Seed Longevity and Germination Characteristics of Six Fen Plant Species

Abstract

Fens are among the most threatened habitats in Europe as their area has decreased considerably in the last centuries. For successful management and restoration conservationists need detailed knowledge about seed bank formation and seed longevity of plants, as these features are closely related to successional and vegetation dynamical processes. I analysed seed longevity and the germination characteristics of six fen plant species by seed burial experiments. Based on seed weight, seed bank was expected for long-term persistent for the light-seeded Schoenus nigricans, Carex appropinquata, C. pseudocyperus, C. davalliana and Peucedanum palustre and also that for the medium-seeded Cicuta virosa. It was proved that, the latter two species have short-term persistent seed banks, while Carex pseudocyperus has a transient seed bank, therefore these species may only have a limited role in restoration from seed banks. It was found that Schoenus nigricans, Carex appropinquata and C. davalliana have persistent seed banks, because some of their four-year-old seeds have emerged. Fresh seeds had low germination rate in all studied species and majority of seeds emerged after winter, except for Carex pseudocyperus. After the germination peak in spring, the majority of the ungerminated seeds of Schoenus nigricans, Peucedanum palustre, Carex appropinquata, C. davalliana and Cicuta virosa entered a secondary dormancy phase that was broken in autumn. I found the seasonal emergence of the latter three species highly similar.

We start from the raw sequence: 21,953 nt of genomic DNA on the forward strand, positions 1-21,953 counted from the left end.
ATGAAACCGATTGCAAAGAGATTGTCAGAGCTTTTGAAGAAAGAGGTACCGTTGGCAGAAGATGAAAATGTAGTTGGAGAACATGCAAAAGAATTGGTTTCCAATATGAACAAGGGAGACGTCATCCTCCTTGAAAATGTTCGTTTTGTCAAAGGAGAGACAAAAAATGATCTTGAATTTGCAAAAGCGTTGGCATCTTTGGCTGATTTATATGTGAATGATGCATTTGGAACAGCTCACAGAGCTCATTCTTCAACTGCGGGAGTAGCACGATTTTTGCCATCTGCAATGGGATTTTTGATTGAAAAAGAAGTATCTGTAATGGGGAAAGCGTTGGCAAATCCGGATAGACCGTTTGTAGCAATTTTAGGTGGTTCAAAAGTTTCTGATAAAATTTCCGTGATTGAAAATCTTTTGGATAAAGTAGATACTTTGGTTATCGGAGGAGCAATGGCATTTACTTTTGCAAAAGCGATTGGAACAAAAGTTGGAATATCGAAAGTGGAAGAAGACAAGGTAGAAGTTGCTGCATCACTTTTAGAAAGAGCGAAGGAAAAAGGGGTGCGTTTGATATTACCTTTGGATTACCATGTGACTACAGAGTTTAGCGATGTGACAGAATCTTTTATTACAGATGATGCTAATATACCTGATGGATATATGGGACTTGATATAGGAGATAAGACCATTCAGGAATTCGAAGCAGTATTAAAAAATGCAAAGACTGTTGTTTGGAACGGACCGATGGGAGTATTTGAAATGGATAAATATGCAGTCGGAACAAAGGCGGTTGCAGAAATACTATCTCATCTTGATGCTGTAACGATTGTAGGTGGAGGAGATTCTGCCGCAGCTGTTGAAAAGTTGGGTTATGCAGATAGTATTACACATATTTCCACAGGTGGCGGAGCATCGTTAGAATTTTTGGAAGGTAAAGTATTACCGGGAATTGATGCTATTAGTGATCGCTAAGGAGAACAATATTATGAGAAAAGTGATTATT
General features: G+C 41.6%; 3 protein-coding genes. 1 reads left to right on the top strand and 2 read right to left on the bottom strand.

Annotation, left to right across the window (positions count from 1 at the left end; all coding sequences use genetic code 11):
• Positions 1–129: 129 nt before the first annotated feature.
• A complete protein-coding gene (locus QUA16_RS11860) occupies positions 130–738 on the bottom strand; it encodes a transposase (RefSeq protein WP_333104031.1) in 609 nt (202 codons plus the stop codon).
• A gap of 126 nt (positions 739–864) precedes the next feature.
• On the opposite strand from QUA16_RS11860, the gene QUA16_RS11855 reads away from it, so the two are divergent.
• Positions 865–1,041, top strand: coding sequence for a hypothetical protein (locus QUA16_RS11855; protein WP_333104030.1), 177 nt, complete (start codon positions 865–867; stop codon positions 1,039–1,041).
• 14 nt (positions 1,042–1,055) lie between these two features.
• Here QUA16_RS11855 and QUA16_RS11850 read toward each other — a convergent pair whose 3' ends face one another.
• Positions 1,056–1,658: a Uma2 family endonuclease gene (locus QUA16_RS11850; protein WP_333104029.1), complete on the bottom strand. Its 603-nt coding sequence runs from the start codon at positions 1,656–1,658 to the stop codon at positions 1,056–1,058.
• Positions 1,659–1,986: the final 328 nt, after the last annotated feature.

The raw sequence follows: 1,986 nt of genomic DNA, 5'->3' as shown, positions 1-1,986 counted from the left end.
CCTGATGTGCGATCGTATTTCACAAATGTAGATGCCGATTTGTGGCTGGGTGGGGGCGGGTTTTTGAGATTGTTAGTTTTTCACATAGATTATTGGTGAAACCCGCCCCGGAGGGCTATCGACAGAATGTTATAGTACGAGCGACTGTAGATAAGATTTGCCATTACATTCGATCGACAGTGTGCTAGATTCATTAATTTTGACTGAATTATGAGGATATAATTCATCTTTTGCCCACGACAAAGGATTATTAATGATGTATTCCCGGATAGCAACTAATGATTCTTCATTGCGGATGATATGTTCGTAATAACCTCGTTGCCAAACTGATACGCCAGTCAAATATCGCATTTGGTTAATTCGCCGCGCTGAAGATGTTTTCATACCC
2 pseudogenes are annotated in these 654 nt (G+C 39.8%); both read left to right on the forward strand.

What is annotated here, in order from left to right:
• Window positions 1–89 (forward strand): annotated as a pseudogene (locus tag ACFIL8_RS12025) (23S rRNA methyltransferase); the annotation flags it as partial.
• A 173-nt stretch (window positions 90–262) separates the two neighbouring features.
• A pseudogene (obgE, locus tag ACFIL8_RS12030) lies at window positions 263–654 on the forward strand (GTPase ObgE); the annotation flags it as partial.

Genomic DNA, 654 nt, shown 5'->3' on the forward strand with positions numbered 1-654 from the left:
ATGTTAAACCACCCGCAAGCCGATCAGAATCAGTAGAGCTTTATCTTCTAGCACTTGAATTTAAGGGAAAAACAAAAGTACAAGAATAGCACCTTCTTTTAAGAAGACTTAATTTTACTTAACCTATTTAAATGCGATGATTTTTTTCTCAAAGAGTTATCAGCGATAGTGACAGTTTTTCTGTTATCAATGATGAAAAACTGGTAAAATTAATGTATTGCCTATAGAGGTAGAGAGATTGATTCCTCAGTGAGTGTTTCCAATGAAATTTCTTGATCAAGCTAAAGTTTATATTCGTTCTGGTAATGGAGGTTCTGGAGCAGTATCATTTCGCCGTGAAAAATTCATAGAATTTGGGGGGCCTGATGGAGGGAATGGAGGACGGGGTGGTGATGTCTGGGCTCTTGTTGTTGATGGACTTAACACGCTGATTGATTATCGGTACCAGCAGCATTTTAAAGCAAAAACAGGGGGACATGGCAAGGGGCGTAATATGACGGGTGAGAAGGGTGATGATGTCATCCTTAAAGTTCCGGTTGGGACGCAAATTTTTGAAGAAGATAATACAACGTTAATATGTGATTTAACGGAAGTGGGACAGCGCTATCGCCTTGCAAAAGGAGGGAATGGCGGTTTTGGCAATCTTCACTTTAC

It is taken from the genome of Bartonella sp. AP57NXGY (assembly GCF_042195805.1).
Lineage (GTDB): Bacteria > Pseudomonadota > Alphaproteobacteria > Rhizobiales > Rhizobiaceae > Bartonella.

References

  1. 1.

    Bakker, J. P. (ed.) (1989) Nature Management by Grazing and Cutting. Geobotany 14. Kluwer Academic Publishers, Dordrecht, pp. 416.

    Google Scholar 

  2. 2.

    Baskin, C. C., Baskin, J. M. (1989) Physiology of dormancy and germination in relation to seed bank ecology. In: Leck, M. A., Parker, V. T., Simpson, R. L. (eds) Ecology of Soil Seed Banks. Academic Press, San Diego, pp. 53–66.

    Google Scholar 

  3. 3.

    Bekker, R. M., Bakker, J. P., Grandin, U., Kalamees, R., Milberg, P., Poschlod, P., Thompson, K., Willems, J. H. (1998) Seed size, shape and vertical distribution in the soil: indicators of seed longevity. Funct. Ecol. 12, 834–842.

    Article  Google Scholar 

  4. 4.

    Csontos, P. (2001) A természetes magbank kutatásának módszerei. [Methods of studying the natural seed bank.] Synbiol. Hung. 4. Scientia Kiadó, Budapest, pp. 1–155. (In Hungarian.)

    Google Scholar 

  5. 5.

    Csontos, P., Tams, J. (2003) Comparisons of soil seed bank classication systems. Seed Sci. Res. 13, 101–111.

    Article  Google Scholar 

  6. 6.

    Csontos, P. (2008) A bürök (Conium maculatum) terméseinek túlélése a talajban. [The survival of hemlock (Conium maculatum) seeds in the soil.] Növényvédelem, 44, 441–443. (In Hungarian.)

    Google Scholar 

  7. 7.

    Csontos, P., Tams, J., Balogh, L. (2003) Thousand-seed weight records of species from the flora of Hungary, I. Monocotyledonopsida. Studia Bot. Hung. 34, 121–126.

    Google Scholar 

  8. 8.

    Dobolyi, Z. K., Horváth, F., Lőkös, L., Szerdahelyi, T. (1994) Database of the Hungarian vascular plants (Hungplant). Studia Bot. Hung. 25, 85–90.

    Google Scholar 

  9. 9.

    Fenner, M. (1985) Seed Ecology. London, Chapman and Hall, pp. 151.

    Book  Google Scholar 

  10. 10.

    Grubb, P. J. (1988) The uncoupling of disturbance and recruitment, two kinds of seed bank, and persistence of plant populations at the regional and local scales. Ann. Zool. Fennici 25, 23–26.

    Google Scholar 

  11. 11.

    Harper, J. L. (1977) Population Biology of Plants. Academic Press, London, pp. 892.

    Google Scholar 

  12. 12.